President Biden terminated the national emergency proclamation used by former President Trump to build a wall on the southern border and declared by executive order Wednesday that work on the wall will stop within days.
Trump initially declared a national emergency two years ago to bypass a congressional standoff over funding the project and divert military construction funds to the wall. Days before Biden was sworn in, Trump extended the national emergency designation through Feb. 15, 2022.
“The ongoing border security and humanitarian crisis at the southern border of the United States continues to threaten our national security, including by exacerbating the effect of the pandemic caused by COVID-19,” Trump said in the Jan. 15 extension under the National Emergencies Act. “The executive branch has taken steps to address the crisis, but further action is needed to address the humanitarian crisis and to control unlawful migration and the flow of narcotics and criminals across the southern border of the United States.”
Biden’s executive order says that the national emergency is “terminated and that the authorities invoked in that proclamation will no longer be used to construct a wall at the southern border.”
“Like every nation, the United States has a right and a duty to secure its borders and protect its people against threats. But building a massive wall that spans the entire southern border is not a serious policy solution. It is a waste of money that diverts attention from genuine threats to our homeland security. My Administration is committed to ensuring that the United States has a comprehensive and humane immigration system that operates consistently with our Nation’s values,” Biden said, adding that it “shall be the policy of my Administration that no more American taxpayer dollars be diverted to construct a border wall.”
As fas as funds already appropriated for wall construction, Biden directed “a careful review of all resources appropriated or redirected to construct a southern border wall.”
The executive order directs the Department of Homeland Security, consulting with the Office of Management and Budget director, to “pause work on each construction project on the southern border wall, to the extent permitted by law, as soon as possible but in no case later than seven days from the date of this proclamation, to permit assessment of the legality of the funding and contracting methods used to construct the wall” and “assessment of the administrative and contractual consequences of ceasing each wall construction project.”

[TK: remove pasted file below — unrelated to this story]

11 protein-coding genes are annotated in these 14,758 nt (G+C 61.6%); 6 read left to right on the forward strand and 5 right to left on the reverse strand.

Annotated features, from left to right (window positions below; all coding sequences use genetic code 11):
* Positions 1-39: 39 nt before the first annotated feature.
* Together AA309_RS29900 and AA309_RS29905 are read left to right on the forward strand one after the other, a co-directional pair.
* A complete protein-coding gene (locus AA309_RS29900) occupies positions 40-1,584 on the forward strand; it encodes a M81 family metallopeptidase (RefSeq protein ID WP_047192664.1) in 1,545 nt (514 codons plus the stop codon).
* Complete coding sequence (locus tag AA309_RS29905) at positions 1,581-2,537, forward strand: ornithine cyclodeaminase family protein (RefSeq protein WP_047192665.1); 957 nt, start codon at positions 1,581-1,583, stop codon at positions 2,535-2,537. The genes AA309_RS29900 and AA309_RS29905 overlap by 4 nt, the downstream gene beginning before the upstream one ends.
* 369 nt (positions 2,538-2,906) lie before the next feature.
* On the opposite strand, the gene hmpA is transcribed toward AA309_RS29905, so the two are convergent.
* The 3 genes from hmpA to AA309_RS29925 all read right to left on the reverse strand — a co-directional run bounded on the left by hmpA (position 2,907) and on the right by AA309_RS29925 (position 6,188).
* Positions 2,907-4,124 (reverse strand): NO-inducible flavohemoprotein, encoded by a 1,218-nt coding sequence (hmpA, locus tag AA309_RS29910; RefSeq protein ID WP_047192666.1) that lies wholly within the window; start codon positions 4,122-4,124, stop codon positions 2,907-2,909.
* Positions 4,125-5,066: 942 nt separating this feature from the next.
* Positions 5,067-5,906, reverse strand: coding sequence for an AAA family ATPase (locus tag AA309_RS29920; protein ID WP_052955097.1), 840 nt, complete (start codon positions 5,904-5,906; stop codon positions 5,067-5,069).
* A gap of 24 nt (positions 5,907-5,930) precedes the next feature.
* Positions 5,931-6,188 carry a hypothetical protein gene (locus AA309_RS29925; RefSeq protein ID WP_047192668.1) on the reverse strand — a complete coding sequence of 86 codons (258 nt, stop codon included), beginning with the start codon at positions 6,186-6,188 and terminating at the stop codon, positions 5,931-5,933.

It immediately halts “the obligation of funds related to construction of the southern border wall” and orders a detailed report on “all southern border wall construction contracts, the completion status of each wall construction project, and the funds used for wall construction since February 15, 2019.”
DHS “may make an exception to the pause, however, for urgent measures needed to avert immediate physical dangers or where an exception is required to ensure that funds appropriated by the Congress fulfill their intended purpose,” Biden’s order states.
The Pentagon, DHS, OMB, Treasury Department and Justice Department “shall develop a plan for the redirection of funds concerning the southern border wall” within 60 days that includes “consideration of terminating or repurposing contracts with private contractors engaged in wall construction, while providing for the expenditure of any funds that the Congress expressly appropriated for wall construction, consistent with their appropriated purpose.”
“After the plan is developed, the Secretary of Defense and the Secretary of Homeland Security shall take all appropriate steps to resume, modify, or terminate projects and to otherwise implement the plan,” the order adds.
Before leaving office, Trump journeyed to Texas to declare he had built 450 miles of border wall. Only 47 of those miles are new, while the rest replaced existing barriers in need of repair or shorter pedestrian/vehicle barriers.
Homeland Security secretary nominee Alejandro Mayorkas told senators this week that DHS would study “the question of what we do with respect to the wall that has already been built.”
“The border is varied, depending on the geography, depending on the specific venue, and depending on the conduct of individuals around it,” Mayorkas said. “And we don’t need nor should we have a monolithic answer to that varied and diverse challenge.”